The baboons were engaging in “orthographic processing,” said Aix-Marseille’s Jonathan Grainger, who led the study. That term means recognizing letters and their positions. It has nothing to do with sounding out a word, let alone understanding it. Still, it is a necessary early step in reading.


The scientists’ best guess as to how the animals were able to identify real words is that they learned “the statistical properties that distinguish words from non-words,” said Grainger. That is, they learned that “sl” and “dr,” say, are found in many words, but “dl” and “sr” are not.

“When people learn words, and when we learn to distinguish words from non-words, we’re doing statistical pattern recognition, too,” said Duke’s Platt. “The critical finding is that the baboons were able to transfer this learning to words they had never seen before.”

Grainger called the baboons’ accuracy remarkable, since the words were so superficially similar to the non-words (not a “sxjayud” in the bunch).

To be sure, other animals have learned to recognize letters. In a 1982 experiment, for instance, pigeons were able to identify all 26 letters of the English alphabet.

But the baboons were not simply memorizing which strings of letters were words, said Grainger. When shown a word for the first time, they identified it correctly about 70 percent of the time, suggesting the animals were applying the statistical rules they had inferred.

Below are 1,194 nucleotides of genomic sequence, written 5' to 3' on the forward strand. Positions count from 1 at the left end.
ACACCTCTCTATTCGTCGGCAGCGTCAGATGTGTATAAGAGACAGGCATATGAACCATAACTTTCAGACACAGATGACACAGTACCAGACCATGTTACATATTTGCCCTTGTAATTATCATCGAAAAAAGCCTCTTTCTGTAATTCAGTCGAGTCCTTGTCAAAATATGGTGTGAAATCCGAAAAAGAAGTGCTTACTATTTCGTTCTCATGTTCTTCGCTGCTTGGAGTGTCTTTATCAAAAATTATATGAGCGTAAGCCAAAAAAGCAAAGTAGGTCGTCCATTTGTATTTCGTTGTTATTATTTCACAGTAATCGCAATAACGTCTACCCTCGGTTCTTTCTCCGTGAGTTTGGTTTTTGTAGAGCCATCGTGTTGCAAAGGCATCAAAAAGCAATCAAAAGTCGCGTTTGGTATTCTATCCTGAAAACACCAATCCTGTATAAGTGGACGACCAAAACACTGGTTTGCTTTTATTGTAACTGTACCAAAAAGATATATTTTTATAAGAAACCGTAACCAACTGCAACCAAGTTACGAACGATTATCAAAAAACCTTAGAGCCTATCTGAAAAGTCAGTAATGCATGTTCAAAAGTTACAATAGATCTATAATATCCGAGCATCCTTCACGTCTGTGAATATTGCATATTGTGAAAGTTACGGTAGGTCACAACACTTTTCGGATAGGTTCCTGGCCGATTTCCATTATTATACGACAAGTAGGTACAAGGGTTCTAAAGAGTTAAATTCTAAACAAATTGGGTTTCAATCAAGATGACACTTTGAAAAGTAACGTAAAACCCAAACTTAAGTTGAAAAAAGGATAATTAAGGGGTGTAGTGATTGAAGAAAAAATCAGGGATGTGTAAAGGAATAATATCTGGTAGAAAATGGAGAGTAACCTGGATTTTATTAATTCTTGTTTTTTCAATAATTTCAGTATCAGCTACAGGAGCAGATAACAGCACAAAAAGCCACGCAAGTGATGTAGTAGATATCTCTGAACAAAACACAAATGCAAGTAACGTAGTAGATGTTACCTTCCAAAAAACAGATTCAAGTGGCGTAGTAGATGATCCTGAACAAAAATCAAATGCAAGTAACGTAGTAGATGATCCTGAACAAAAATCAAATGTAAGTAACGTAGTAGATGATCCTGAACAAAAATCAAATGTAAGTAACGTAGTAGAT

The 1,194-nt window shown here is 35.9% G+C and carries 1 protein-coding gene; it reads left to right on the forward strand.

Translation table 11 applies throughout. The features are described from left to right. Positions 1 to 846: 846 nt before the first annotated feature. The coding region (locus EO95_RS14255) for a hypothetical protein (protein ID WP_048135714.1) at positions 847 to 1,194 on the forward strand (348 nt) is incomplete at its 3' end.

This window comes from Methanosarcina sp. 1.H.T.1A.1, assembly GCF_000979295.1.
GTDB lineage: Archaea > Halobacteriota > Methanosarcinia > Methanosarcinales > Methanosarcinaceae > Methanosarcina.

The word-savvy baboons may be drawing on “more generalized learning mechanisms and visual processing abilities rather than specialized mechanisms unique to humans,” said Diana Reiss of Hunter College in New York, who has done pioneering work in animal intelligence.

A prime candidate for those processing abilities lies in a region of the brain that becomes active when people read. Discovered by Dehaene, it is called the “visual word form area” and is located behind the left ear. It recognizes strings of letters, and the more active it is in 7- to-18-year-olds, studies show, the better readers they tend to be.

“Neuroimaging shows that this region is specific for words and not meaningless strings of letters,” said Duke’s Platt.

Since reading arrived on the scene a mere blink of the eye ago, evolutionarily speaking, the visual word form area cannot have developed in order to support reading. If baboons or human ancestors also had this structure, the question becomes what they used it for. Best guess: recognizing objects by visually assembling their parts, such as tall cylinder + bushy top = tree.

Among the many surprises in the study is that it involved baboons rather than a primate known for braininess.

“Guinea baboons have a lot of social savvy, since they have to learn about complex male-male and male-female interactions in their troop,” said primate curator Craig Demitros of the Brookfield Zoo outside Chicago. “They’re smart, but not at the level of chimps.”

Apart from the glimpses it provides into the evolution of the brain’s ability to read, the study has implications for education. “You might conclude that phonics doesn’t work” as well as teaching children to read by recognizing the entire word, said Platt. “This study suggests that reading is all about pattern recognition and not working out phonemes.”

Editing by Doina Chiacu